Nipomo will be showcased in its very own “Images of America,” a photographic history book published by Arcadia Publishing.
Doug Jenzen, a Cal Poly alumnus who received his master’s in history last spring, took on the task of assembling approximately 200 photographs for publication. Due to a lack of job availability for a history graduate, Jenzen decided to help compile the book, he said.
Jenzen grew up in Nipomo where the Dana Adobe is the only local historical organization. Built in the 1830s by sea captain William Goodwin Dana, it was a major stop for travelers along the historical road between the missions, known as El Camino Real.
“I thought putting together a book like this and donating the proceeds to restore the local adobe house would kind of help me out by having something to put on my résumé as well as helping the community out,” he said.
The “local adobe house” refers to the Dana Adobe, a historical California landmark in Nipomo.
“It’s kind of interesting because (Dana) built it to look like the houses that were being built on the East Coast at the time, only it was built out of adobe,” Jenzen wrote in an email. “He used Chumash laborers that had been recently freed from the missions, so the house really does represent a blending of cultures.”
Jenzen said he also plans to include the famous Dorothea Lange’s “Migrant Mother” photographs taken during the Great Depression.
“It’s interesting that there is nothing in Nipomo to mark the importance of its place in American history, especially since the Migrant Mother gave a face to the plight of an entire generation of people and appears in most U.S. history textbooks,” Jenzen wrote.
“The Migrant Mother picture is the most famous of them, but it turns out there is series of a few dozen photos that (Lange) took,” he said. “These photos that she took show all these families from different places around the country that came here to work in agriculture.”
Jenzen said he ran into two problems while making the book. When he first started, he thought he would be in an archive room scanning photographs, Jenzen said. It turned out that no organization had enough photos to cover the 180 to 200 photograph requirement.
“I have had to contact people within the local community,” Jenzen said. “And it’s been really interesting, actually, meeting people who are related to the real families that have been here since the middle of the 1800s.”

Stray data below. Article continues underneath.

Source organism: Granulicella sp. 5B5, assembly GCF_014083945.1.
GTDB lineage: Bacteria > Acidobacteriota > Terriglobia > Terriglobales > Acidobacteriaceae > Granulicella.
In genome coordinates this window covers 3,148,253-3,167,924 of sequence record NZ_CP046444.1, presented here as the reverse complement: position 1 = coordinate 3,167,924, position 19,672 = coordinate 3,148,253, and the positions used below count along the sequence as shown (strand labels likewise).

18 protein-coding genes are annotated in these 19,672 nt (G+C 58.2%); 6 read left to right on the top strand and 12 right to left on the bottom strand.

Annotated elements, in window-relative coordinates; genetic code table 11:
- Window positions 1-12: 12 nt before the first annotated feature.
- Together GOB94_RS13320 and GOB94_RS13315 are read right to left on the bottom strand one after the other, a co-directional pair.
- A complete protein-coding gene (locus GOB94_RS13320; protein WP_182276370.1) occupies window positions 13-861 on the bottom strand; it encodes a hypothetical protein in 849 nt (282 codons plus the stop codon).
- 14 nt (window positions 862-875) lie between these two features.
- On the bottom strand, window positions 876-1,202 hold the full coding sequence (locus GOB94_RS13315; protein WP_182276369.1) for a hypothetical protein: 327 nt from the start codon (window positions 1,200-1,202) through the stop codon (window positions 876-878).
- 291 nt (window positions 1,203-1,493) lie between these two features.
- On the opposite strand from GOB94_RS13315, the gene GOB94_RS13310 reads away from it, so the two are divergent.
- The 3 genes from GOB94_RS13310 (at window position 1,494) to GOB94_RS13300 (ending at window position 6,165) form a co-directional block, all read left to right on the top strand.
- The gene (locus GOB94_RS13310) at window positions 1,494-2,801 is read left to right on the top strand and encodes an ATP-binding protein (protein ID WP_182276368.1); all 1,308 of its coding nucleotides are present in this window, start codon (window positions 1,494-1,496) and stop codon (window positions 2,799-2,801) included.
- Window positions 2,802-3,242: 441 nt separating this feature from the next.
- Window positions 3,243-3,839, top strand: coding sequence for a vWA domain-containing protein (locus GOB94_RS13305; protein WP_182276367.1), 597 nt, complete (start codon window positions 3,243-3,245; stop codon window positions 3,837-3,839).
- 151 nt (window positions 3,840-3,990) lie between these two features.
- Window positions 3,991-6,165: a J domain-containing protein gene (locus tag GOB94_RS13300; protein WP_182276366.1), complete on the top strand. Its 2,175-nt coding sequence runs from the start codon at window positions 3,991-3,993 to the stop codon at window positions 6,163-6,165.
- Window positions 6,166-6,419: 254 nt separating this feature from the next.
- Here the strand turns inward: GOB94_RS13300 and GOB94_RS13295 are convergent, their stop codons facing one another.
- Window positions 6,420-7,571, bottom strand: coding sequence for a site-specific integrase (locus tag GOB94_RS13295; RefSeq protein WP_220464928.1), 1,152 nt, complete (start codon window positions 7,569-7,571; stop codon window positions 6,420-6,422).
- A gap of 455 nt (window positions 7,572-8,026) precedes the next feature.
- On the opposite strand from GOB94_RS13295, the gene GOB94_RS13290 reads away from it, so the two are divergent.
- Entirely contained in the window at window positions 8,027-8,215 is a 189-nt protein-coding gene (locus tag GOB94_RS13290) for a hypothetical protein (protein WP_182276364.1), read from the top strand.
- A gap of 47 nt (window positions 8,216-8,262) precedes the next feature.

The second problem also had to do with the photograph requirement.
“What I didn’t realize when I got started was that I thought that all the local historical organizations would let me publish their photos, but it turns out they all charge fees for it,” he said.
The fees are approximately $50 or more per photograph and help cover the cost of maintaining archives. This made things difficult for Jenzen, who was donating the proceeds to a local organization.
Jenzen ended up speaking with Erin Newman, the chief administrative officer of the History Center of San Luis Obispo County. Together, they worked out a way to overcome the fees.
“He’s offered to donate several books to us that we can then sell in our gift shop as a sort of exchange for fees,” Newman said. “It offsets some of the costs for the use of the photos.”
The money from the book sales will go directly to the Dana Adobe, she said.
“I think it’s really encouraging to see local students and local authors working on local projects,” Newman said. “I think that shows a big commitment to your community to invest your time right here at home,” she said.
Nipomo isn’t the only town in San Luis Obispo County with an Arcadia “Images of America” book. Morro Bay, Grover Beach, Paso Robles, the city of San Luis Obispo, Arroyo Grande and Oceano all have books, available on the publisher’s website.
“It’s really nice that we’re starting to cover different places in the county, not just San Luis Obispo,” she said. “As the county historical society, we often try to encourage authors to look outside of the city limits for interesting stories and fantastic photographs.”
Marine Washburn, the executive director of the Dana Adobe, said the proceeds of Jenzen’s book will help keep the site operational, as well as help to develop an education center, she said.
“We’ve also secured property around the home, so now we control 129 acres around the adobe home and with those acres we will be developing a park,” she said.
For now though, the Dana Adobe is closed for restoration and will reopen in the fall. Washburn encourages people to attend the Dave Stamey concert on Saturday July 30 at 2:30 p.m., where attendees can enjoy music and take a tour of the adobe house. Tickets are $20 and available at www.danaadobe.org.